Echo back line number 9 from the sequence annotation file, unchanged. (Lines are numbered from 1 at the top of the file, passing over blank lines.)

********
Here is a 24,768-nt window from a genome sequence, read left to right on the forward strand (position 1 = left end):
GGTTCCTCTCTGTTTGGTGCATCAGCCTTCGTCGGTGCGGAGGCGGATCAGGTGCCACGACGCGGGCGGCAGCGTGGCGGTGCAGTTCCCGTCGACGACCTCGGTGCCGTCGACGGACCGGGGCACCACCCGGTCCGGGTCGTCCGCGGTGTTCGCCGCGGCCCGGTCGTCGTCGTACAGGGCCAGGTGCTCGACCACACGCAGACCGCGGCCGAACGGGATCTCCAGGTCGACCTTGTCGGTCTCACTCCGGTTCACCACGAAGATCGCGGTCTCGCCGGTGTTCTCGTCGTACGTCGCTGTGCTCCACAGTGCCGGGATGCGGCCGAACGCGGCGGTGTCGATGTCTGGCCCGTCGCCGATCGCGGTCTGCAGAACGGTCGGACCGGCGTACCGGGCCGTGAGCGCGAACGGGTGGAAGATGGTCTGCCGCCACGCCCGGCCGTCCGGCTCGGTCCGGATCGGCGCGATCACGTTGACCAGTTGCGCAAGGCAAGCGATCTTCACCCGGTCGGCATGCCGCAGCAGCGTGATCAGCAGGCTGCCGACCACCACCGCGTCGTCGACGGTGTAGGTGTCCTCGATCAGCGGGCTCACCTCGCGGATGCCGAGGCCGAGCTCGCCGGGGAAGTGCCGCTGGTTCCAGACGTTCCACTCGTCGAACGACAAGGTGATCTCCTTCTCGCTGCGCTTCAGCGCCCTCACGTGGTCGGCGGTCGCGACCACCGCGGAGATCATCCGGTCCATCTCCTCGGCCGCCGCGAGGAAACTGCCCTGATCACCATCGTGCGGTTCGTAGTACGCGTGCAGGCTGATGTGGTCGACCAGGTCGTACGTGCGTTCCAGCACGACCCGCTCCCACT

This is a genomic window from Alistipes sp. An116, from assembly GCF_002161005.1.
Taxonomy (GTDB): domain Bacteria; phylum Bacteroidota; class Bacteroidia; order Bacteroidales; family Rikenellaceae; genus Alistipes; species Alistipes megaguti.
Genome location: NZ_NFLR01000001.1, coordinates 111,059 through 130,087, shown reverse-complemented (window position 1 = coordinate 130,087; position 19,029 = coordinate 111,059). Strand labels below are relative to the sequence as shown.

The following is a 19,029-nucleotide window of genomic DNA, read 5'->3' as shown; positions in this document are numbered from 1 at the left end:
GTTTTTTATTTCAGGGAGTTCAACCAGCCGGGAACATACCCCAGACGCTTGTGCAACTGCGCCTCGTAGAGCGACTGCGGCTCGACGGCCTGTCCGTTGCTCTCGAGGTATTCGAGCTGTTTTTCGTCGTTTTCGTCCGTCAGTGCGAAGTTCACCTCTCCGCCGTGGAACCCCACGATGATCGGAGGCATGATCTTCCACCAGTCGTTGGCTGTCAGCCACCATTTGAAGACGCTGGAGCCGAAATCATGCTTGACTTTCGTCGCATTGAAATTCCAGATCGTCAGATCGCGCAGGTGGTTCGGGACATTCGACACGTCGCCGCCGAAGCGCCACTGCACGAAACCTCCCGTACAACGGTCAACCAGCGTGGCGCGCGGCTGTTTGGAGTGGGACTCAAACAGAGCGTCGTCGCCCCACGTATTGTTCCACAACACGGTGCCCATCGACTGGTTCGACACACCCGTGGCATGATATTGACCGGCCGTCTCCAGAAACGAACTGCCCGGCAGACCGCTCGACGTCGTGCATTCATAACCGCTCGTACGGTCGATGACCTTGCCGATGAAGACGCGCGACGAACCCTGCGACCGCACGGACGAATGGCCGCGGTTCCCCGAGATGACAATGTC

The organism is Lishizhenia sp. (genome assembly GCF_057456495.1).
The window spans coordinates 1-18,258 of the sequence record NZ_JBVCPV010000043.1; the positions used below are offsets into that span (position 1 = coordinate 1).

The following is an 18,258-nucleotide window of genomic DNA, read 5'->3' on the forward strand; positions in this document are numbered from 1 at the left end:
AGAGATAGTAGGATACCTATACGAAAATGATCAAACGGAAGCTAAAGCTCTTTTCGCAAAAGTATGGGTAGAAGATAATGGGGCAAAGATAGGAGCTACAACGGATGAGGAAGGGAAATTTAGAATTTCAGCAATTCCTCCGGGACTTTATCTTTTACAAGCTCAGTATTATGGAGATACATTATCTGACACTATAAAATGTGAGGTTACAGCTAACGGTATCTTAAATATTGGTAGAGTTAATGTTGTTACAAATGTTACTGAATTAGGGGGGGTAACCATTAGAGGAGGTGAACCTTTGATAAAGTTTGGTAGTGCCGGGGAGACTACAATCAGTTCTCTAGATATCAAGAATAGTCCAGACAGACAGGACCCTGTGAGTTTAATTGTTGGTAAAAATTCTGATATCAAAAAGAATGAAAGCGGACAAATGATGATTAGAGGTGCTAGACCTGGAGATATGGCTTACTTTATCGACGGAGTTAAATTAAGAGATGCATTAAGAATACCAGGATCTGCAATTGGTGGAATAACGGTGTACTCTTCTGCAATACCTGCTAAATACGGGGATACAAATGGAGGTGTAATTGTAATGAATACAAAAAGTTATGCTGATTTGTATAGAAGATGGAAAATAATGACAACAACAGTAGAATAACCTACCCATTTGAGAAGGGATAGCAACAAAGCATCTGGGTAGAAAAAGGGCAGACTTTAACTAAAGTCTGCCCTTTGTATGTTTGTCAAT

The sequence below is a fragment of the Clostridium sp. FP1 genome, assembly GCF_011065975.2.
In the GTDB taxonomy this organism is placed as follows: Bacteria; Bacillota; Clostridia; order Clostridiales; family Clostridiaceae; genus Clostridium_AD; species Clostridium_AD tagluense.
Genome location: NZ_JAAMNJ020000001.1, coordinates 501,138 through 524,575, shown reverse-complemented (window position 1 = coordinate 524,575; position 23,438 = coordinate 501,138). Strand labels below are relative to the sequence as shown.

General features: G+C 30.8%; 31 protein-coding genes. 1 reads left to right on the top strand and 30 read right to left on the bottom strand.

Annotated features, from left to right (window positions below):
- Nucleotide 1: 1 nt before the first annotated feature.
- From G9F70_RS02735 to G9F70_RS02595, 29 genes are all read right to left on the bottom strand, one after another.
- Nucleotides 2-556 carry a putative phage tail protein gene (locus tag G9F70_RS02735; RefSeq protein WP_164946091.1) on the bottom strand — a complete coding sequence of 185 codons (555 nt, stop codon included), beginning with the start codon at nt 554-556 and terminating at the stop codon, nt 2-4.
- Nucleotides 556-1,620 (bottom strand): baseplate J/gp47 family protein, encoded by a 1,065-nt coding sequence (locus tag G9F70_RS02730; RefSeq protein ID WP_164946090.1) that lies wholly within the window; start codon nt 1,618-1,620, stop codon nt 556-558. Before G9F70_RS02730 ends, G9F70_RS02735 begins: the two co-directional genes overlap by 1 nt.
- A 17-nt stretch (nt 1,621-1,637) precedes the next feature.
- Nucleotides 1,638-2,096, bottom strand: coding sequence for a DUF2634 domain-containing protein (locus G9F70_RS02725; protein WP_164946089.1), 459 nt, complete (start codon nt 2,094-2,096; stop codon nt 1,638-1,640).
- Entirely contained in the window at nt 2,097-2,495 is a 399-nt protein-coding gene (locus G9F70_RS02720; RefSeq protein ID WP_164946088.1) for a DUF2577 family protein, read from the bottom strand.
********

The window spans coordinates 1-18,258 of the sequence record NZ_JBVCPV010000043.1; the positions used below are offsets into that span (position 1 = coordinate 1).